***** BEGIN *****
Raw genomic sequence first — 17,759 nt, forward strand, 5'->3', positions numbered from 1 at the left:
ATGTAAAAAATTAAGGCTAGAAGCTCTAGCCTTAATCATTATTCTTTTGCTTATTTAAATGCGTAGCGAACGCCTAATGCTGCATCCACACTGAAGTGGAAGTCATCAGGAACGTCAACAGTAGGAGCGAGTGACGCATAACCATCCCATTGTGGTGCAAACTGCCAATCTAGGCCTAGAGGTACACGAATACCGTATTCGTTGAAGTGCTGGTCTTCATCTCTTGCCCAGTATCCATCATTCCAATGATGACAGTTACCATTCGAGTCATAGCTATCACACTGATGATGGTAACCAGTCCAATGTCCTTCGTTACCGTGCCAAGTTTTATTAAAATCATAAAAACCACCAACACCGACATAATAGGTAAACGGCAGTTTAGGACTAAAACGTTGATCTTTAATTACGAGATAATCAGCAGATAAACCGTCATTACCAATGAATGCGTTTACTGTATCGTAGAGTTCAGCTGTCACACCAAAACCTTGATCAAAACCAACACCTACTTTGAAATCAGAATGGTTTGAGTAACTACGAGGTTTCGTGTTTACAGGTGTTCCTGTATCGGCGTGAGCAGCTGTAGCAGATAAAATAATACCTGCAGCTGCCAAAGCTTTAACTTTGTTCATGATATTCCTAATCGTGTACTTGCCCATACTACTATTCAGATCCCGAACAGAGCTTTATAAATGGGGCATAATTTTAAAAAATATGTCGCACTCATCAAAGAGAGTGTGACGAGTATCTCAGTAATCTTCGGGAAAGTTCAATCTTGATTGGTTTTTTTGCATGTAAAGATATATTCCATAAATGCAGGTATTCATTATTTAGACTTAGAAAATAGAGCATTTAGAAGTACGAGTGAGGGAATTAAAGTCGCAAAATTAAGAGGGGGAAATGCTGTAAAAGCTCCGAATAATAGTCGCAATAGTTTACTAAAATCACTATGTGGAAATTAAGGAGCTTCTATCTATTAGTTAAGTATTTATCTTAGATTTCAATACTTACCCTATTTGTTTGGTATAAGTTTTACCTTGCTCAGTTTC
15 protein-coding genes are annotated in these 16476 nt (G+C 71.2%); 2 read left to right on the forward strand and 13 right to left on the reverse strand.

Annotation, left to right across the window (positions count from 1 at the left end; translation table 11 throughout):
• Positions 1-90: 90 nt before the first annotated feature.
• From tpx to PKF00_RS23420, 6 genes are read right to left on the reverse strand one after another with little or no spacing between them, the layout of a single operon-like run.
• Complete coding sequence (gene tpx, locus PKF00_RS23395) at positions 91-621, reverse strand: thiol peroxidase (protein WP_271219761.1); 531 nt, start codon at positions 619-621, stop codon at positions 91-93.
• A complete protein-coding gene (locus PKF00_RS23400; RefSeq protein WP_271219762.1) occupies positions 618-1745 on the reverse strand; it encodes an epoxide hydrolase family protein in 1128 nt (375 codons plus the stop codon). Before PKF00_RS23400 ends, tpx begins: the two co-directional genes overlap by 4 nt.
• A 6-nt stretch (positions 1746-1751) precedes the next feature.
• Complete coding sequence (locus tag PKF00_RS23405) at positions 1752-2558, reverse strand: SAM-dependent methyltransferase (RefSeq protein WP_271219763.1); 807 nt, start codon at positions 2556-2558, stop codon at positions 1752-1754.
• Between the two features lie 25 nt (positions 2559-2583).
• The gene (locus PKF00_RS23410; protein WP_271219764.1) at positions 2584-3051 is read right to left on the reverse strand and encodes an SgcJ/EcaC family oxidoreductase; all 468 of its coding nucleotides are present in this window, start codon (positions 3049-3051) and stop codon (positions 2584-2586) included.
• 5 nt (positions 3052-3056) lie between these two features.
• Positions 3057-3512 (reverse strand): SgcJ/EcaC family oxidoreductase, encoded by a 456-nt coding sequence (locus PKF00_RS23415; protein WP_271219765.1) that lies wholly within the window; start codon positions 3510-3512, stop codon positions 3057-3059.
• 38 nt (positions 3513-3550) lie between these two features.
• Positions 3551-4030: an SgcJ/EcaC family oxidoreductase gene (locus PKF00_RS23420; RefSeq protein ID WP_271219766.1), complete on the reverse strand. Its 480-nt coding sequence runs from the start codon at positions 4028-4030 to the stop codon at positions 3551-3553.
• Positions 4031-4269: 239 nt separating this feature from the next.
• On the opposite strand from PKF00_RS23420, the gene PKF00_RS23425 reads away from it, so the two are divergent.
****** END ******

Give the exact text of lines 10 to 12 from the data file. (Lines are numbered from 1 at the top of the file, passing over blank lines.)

• Complete coding sequence (locus tag PKF00_RS23405) at positions 1752-2558, reverse strand: SAM-dependent methyltransferase (RefSeq protein WP_271219763.1); 807 nt, start codon at positions 2556-2558, stop codon at positions 1752-1754.
• Between the two features lie 25 nt (positions 2559-2583).
• The gene (locus PKF00_RS23410; protein WP_271219764.1) at positions 2584-3051 is read right to left on the reverse strand and encodes an SgcJ/EcaC family oxidoreductase; all 468 of its coding nucleotides are present in this window, start codon (positions 3049-3051) and stop codon (positions 2584-2586) included.